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Never being good in "algorithming", I'm now trying to improve the situation a bit.

An algorithm below is the attempt to home brew yet another quicksort. This time, specifically with a "last-element" pivot selection strategy. Is there anything, I can improve better here?

Priorities

  1. Readability first. If it's not readable, it's broken.
  2. Performance. Yes, it's compiled into JavaScript. Yes, JavaScript is "slow". Point is, this code is just an exercise and will never get into production. Said that, I don't want it to be unnecessary inefficient.

Code

I really don't like sorting an array of primitive type element. Instead, I use Element<TKey> which is a key-value object, where the key is used to sort the array by it. Please assume the code is correct (as CR requires it). At least, the tests are green on 52 data inputs ranging from 0 to 99 elements.

import { Compare, SortableArray, swap } from '../sorting-env';

export function quicksort<T>(data: SortableArray<T>, lowIndex: number, highIndex: number, compare: Compare<T>): void {
  if (lowIndex < highIndex) {
    const pivotIndex = partition(data, lowIndex, highIndex, compare);
    quicksort(data, lowIndex, pivotIndex - 1, compare);
    quicksort(data, pivotIndex + 1, highIndex, compare);
  }
}

export function partition<T>(data: SortableArray<T>, lowIndex: number, highIndex: number, compare: Compare<T>): number {
  const originalPivotIndex = highIndex;
  const pivotValue = data[originalPivotIndex];
  let insertionIndex = lowIndex - 1;
  for (let index = lowIndex; index < highIndex; index++) {
    if (compare(data[index], pivotValue) < 0) {
      insertionIndex++;
      swap(data, index, insertionIndex);
    }
  }
  const newPivotIndex = insertionIndex + 1;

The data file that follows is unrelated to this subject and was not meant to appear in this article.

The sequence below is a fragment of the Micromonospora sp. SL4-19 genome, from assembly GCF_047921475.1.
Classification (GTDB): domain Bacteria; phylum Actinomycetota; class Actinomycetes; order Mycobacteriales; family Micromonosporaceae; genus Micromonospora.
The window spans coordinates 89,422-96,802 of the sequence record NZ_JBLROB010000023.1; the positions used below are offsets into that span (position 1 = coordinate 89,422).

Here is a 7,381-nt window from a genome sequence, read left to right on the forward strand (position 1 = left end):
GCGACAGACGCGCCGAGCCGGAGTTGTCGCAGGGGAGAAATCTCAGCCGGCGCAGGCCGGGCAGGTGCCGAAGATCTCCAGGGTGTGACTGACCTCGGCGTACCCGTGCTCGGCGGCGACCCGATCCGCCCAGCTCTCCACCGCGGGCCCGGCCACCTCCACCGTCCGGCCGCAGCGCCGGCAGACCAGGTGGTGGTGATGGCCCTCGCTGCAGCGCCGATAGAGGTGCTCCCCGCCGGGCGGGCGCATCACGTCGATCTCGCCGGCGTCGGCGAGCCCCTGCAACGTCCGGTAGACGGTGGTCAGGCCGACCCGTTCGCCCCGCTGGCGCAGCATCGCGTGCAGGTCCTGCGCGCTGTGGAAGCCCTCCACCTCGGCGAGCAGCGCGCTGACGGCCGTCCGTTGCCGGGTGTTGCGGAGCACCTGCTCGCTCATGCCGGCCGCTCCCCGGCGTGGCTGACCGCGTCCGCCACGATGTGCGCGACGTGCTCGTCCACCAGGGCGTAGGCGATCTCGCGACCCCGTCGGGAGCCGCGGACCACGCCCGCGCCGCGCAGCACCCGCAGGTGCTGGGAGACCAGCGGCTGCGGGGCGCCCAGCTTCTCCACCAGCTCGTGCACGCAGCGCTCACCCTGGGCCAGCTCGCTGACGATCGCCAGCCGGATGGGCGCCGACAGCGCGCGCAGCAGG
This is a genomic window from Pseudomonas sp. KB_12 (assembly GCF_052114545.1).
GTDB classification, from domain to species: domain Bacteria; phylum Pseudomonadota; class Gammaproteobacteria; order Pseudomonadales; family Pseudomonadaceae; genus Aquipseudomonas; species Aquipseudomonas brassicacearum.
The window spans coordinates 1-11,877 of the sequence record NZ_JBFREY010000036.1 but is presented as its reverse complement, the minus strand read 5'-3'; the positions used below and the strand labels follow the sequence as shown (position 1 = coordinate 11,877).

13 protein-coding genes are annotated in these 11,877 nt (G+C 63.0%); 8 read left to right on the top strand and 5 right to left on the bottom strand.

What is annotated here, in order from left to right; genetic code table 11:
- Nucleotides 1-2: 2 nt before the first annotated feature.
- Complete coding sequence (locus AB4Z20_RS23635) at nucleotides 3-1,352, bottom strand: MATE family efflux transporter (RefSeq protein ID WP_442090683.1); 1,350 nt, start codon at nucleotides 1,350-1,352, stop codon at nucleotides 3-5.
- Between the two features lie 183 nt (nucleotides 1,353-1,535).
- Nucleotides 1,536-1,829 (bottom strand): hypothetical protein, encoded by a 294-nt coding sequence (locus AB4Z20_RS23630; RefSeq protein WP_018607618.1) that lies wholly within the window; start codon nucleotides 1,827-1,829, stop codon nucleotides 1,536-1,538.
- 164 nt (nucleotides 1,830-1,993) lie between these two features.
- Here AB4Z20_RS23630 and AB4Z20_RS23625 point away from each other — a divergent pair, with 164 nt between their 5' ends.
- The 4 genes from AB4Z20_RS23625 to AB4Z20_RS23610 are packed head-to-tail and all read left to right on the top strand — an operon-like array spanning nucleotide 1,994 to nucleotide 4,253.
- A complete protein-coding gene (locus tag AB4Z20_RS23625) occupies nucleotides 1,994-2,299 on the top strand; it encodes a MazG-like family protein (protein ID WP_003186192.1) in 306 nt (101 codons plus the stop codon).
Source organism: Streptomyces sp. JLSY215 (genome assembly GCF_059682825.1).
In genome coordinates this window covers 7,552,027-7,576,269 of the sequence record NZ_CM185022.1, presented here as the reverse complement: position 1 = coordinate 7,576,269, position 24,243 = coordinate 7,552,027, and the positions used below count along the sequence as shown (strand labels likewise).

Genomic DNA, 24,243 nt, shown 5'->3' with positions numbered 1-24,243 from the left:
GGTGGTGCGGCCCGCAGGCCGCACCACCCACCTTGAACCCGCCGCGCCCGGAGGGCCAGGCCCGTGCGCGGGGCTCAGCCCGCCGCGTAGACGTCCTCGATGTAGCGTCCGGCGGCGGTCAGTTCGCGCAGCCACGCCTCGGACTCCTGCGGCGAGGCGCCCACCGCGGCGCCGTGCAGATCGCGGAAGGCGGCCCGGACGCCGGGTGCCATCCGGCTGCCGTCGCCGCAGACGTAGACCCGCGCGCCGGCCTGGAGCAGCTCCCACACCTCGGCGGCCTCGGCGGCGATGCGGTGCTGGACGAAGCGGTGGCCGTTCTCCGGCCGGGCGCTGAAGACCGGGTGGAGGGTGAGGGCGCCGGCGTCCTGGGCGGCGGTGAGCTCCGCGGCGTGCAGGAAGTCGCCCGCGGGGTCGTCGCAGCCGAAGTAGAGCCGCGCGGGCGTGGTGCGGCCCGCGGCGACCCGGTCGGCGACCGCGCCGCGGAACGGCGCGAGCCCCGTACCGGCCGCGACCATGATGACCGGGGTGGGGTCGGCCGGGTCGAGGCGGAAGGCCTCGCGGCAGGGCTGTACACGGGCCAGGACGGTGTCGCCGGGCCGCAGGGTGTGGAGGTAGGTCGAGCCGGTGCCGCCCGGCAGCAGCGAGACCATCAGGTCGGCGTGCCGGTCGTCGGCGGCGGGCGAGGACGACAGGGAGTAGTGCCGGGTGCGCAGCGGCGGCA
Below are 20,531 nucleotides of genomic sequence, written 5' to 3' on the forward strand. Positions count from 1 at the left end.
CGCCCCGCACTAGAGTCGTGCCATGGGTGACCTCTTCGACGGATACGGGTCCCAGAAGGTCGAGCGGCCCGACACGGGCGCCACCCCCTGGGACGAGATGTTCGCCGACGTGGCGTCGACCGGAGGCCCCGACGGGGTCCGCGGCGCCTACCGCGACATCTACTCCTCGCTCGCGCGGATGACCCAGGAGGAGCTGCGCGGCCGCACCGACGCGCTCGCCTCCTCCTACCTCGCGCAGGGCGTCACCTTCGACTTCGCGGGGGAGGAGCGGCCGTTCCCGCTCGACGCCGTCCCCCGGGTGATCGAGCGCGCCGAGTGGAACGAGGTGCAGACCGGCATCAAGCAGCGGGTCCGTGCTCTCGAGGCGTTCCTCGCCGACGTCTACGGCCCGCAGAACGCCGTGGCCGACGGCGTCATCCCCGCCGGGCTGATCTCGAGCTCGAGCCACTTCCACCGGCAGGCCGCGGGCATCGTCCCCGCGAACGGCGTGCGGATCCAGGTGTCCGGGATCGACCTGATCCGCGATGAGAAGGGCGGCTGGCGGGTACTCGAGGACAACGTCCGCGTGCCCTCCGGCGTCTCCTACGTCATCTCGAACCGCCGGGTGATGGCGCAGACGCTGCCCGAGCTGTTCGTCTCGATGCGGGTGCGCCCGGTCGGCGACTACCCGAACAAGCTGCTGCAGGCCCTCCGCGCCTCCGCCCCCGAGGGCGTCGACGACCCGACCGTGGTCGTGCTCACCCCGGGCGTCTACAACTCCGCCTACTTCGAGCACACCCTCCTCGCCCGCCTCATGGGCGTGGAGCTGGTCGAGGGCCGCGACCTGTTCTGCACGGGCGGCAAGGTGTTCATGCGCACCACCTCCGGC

swap(data, originalPivotIndex, newPivotIndex);
  return newPivotIndex;
}

The "helpers" are defined as following:

/** Function to compare two keys.
 * @returns A negative number if first operand is "less" than the second;
 * 0 if operands are "equal";
 * or a positive number otherwise.
 */
export type Compare<TKey> = (a: Element<TKey>, b: Element<TKey>) => number;

/** Represents an element in a sortable collection. */
export class Element<TKey> {
  /** The key to sort by. */
  key: TKey;
  /** Some value held by the element, related to the key. */
  value: any;
}

/** Represents an array which elements can be sorted by key. */
export type SortableArray<TKey> = Element<TKey>[];

/**
 * Swaps two elements in an array by indices (swapping happens in-place).
 * @param array Array which elements are being swapped.
 * @param index1 Index of first element to swap.
 * @param index2 Index of second element to swap.
 */
export function swap<T>(array: SortableArray<T>, index1: number, index2: number): void {
  const temporary = array[index1];
  array[index1] = array[index2];
  array[index2] = temporary;
}
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  • 1
    \$\begingroup\$ I gave answering this a shot but didn't really see anything to improve. The only thing I can think to mention is that swap could be done with [ array[index1], array[index2] ] = [ array[index2], array[index1] ] -- and I'm not entirely sure this is a good idea. \$\endgroup\$ – Gerrit0 Oct 27 '17 at 23:07

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